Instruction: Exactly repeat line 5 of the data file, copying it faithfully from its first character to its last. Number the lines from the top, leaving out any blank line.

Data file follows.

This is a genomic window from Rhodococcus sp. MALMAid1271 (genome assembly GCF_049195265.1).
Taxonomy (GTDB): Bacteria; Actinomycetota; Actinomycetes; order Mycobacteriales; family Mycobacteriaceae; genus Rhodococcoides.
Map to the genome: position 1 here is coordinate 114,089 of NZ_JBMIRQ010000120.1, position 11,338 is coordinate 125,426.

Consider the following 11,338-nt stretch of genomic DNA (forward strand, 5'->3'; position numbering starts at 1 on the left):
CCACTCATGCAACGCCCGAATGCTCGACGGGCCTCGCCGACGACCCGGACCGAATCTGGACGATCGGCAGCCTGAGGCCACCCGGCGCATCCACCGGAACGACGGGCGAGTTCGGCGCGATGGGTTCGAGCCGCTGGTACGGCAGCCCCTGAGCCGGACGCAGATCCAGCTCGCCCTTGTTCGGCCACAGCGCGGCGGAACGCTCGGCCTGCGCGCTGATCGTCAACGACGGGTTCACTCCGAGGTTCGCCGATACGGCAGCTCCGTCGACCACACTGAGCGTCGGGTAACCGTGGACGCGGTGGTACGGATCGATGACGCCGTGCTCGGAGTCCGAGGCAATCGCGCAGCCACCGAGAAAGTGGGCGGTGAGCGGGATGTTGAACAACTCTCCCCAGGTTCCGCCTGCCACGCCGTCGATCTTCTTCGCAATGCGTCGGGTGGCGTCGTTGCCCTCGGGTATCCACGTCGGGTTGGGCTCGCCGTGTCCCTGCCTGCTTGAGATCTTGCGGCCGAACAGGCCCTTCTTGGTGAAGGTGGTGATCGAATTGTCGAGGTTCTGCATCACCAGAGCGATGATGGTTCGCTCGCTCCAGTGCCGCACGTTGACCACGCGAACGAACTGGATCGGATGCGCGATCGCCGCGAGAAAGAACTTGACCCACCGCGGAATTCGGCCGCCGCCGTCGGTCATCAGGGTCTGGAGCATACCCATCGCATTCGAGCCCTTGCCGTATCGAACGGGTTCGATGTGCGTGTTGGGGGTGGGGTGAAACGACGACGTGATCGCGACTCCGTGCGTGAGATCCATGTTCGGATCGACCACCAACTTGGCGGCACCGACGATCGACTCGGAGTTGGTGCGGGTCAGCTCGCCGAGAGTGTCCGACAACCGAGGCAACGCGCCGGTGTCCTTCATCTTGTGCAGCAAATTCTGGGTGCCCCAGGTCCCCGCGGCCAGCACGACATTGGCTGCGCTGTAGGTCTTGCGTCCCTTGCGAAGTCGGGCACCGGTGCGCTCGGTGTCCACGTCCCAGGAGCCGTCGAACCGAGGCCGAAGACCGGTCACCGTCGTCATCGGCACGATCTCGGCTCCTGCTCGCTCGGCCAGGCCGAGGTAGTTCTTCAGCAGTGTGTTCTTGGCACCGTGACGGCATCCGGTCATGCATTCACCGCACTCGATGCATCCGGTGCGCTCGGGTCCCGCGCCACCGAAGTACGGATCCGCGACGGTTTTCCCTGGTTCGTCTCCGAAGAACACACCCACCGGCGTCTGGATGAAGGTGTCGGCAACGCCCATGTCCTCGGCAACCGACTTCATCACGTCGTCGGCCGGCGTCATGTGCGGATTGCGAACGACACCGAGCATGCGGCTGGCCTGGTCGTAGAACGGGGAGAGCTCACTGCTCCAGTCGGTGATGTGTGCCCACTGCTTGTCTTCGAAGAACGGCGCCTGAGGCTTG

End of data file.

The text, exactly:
CCACTCATGCAACGCCCGAATGCTCGACGGGCCTCGCCGACGACCCGGACCGAATCTGGACGATCGGCAGCCTGAGGCCACCCGGCGCATCCACCGGAACGACGGGCGAGTTCGGCGCGATGGGTTCGAGCCGCTGGTACGGCAGCCCCTGAGCCGGACGCAGATCCAGCTCGCCCTTGTTCGGCCACAGCGCGGCGGAACGCTCGGCCTGCGCGCTGATCGTCAACGACGGGTTCACTCCGAGGTTCGCCGATACGGCAGCTCCGTCGACCACACTGAGCGTCGGGTAACCGTGGACGCGGTGGTACGGATCGATGACGCCGTGCTCGGAGTCCGAGGCAATCGCGCAGCCACCGAGAAAGTGGGCGGTGAGCGGGATGTTGAACAACTCTCCCCAGGTTCCGCCTGCCACGCCGTCGATCTTCTTCGCAATGCGTCGGGTGGCGTCGTTGCCCTCGGGTATCCACGTCGGGTTGGGCTCGCCGTGTCCCTGCCTGCTTGAGATCTTGCGGCCGAACAGGCCCTTCTTGGTGAAGGTGGTGATCGAATTGTCGAGGTTCTGCATCACCAGAGCGATGATGGTTCGCTCGCTCCAGTGCCGCACGTTGACCACGCGAACGAACTGGATCGGATGCGCGATCGCCGCGAGAAAGAACTTGACCCACCGCGGAATTCGGCCGCCGCCGTCGGTCATCAGGGTCTGGAGCATACCCATCGCATTCGAGCCCTTGCCGTATCGAACGGGTTCGATGTGCGTGTTGGGGGTGGGGTGAAACGACGACGTGATCGCGACTCCGTGCGTGAGATCCATGTTCGGATCGACCACCAACTTGGCGGCACCGACGATCGACTCGGAGTTGGTGCGGGTCAGCTCGCCGAGAGTGTCCGACAACCGAGGCAACGCGCCGGTGTCCTTCATCTTGTGCAGCAAATTCTGGGTGCCCCAGGTCCCCGCGGCCAGCACGACATTGGCTGCGCTGTAGGTCTTGCGTCCCTTGCGAAGTCGGGCACCGGTGCGCTCGGTGTCCACGTCCCAGGAGCCGTCGAACCGAGGCCGAAGACCGGTCACCGTCGTCATCGGCACGATCTCGGCTCCTGCTCGCTCGGCCAGGCCGAGGTAGTTCTTCAGCAGTGTGTTCTTGGCACCGTGACGGCATCCGGTCATGCATTCACCGCACTCGATGCATCCGGTGCGCTCGGGTCCCGCGCCACCGAAGTACGGATCCGCGACGGTTTTCCCTGGTTCGTCTCCGAAGAACACACCCACCGGCGTCTGGATGAAGGTGTCGGCAACGCCCATGTCCTCGGCAACCGACTTCATCACGTCGTCGGCCGGCGTCATGTGCGGATTGCGAACGACACCGAGCATGCGGCTGGCCTGGTCGTAGAACGGGGAGAGCTCACTGCTCCAGTCGGTGATGTGTGCCCACTGCTTGTCTTCGAAGAACGGCGCCTGAGGCTTG